President Donald Trump vowed to hold firm on his demands for a border wall as the partial government shutdown entered its third week on Sunday.
The president told reporters as he headed to Camp David for a meeting on the crisis that shutting down the government is not something he wants to do, but that is necessary to “protect the country” since the Democrats will not cooperate on border security.
“I don’t like doing this. I have no fun doing this,” he said. “I was elected to protect our country. That’s what I’m doing.”
Trump not backing down on wall
Neither side has been willing to budge, with Democrats accusing Trump of throwing a “temper tantrum” and hurting government workers with demands for an ineffective and costly wall that House Speaker Nancy Pelosi (D-CA) has called “immoral.” For his part, Trump has shifted from initially taking the blame for the shutdown to laying it at the feet of Democrats.
“This shutdown can end tomorrow. It’s really dependent on the Democrats,” he said Sunday.
Trump gave the comments as he was leaving the White House for a meeting with his staff at the Maryland presidential country retreat to discuss border security amid a blitz of high-level weekend talks on the border crisis that have failed to break the stalemate between Republicans and Democrats. Trump said he was hopeful that there would be progress this week, but the Democrats need to meet him halfway.
“[Sen. Chuck] Schumer [D-NY] and Nancy Pelosi and myself could solve this in 20 minutes if they want to. If they don’t want to it’s going to go on for a long time,” he said. But Democrats have played up the angle that Trump is hurting government workers for no good reason, though Trump is holding steady.
“I’m sure that the people that are on the receiving end will make adjustments, they always do, and they’ll make adjustments,” the president said. “People understand exactly what’s going on. But many of those people that won’t be receiving a paycheck, many of those people agree 100 percent with what I’m doing.”
Shutdown enters 3rd week
Trump’s comments came after another weekend of meetings between Republicans and Democrats failed to resolve a dispute over $5 billion in wall funding and the resulting shutdown that has kept nearly 1 million federal workers on furlough or without pay. The first week of the new year ended with no progress despite several emergency talks involving Trump, Vice President Mike Pence, and top lawmakers.
Indeed, Trump met with Democrats at a closed-door Situation Room briefing last Wednesday during which Pelosi interrupted Homeland Security Secretary Kirstjen Nielsen, saying: “I reject your facts.” Trump met with Schumer and Pelosi again on Friday for a discussion that Trump described as “contentious,” and weekend talks among leaders from both parties, led by Pence, did not seem to make any progress either.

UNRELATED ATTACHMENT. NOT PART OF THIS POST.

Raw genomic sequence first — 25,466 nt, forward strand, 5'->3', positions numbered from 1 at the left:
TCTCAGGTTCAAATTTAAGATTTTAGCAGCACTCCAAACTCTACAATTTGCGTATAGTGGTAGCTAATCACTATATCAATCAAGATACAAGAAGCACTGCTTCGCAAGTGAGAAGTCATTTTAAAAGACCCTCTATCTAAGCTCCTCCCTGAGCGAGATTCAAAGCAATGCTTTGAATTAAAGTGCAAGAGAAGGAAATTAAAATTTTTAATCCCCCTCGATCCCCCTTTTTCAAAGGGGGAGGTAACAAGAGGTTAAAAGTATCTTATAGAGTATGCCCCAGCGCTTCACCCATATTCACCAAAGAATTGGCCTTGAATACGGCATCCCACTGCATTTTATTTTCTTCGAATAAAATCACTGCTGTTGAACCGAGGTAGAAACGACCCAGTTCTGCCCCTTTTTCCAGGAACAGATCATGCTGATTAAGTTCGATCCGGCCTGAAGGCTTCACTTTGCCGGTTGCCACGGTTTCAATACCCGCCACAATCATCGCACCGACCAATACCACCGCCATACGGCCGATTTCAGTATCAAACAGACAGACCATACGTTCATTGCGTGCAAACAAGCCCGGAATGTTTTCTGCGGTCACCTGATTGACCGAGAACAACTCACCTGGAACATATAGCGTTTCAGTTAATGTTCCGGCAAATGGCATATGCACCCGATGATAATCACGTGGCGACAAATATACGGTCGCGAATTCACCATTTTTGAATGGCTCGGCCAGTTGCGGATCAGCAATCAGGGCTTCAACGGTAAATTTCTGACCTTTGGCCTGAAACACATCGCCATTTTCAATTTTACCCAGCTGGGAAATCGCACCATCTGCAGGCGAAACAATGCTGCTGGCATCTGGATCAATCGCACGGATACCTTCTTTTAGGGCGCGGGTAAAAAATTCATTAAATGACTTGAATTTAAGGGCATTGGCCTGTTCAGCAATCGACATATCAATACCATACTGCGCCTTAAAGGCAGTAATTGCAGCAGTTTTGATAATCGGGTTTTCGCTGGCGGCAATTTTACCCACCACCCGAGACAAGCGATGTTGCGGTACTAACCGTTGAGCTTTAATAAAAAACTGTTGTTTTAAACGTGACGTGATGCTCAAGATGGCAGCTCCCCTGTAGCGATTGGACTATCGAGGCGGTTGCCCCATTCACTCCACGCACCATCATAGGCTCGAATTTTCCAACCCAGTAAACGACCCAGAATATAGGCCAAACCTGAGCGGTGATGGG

Meanwhile, the Republican-led Senate has not taken up spending bills passed last week by House Democrats upon taking over the House that do not include the $5 billion in wall funding. Rather than negotiate on the wall, the Democrats are demanding that Republicans open the government without wall funding as a precondition for any further talks.
Some say that there could be a compromise between the parties to trade the wall for protection of illegal immigrants shielded by Deferred Action for Childhood Arrivals (DACA), but Trump said Sunday that he would rather “have the Supreme Court rule, and then work with the Democrats on DACA. I want to help with DACA, but…it’s going to be before the Supreme Court very soon.”
Trump has also been more vocal about promoting his border wall at press events, making a surprise appearance at a White House press briefing last Thursday, his first ever, in which he stumped for the wall and left without taking any questions. Speaking at a Rose Garden presser after the Friday meeting, Trump confirmed that he had threatened the Democrats to keep the shutdown going for months or even years until they see reason.
He also warned that he could declare a “national emergency” to build the wall without congressional approval if necessary, a threat he reiterated on Sunday to reporters as he left for Camp David.
President Trump has also floated the possibility of shifting from a concrete wall to a steel construction as a concession to the Democrats, but he isn’t budging on the need for a physical barrier at the border.
“There is not gonna be any bend right here,” Trump emphasized Sunday.
On Monday, Trump announced that he will deliver an Oval Office address to the American people on Tuesday night to explain why the border wall is so important to keep the country safe, which will be followed by a visit to the border later this week.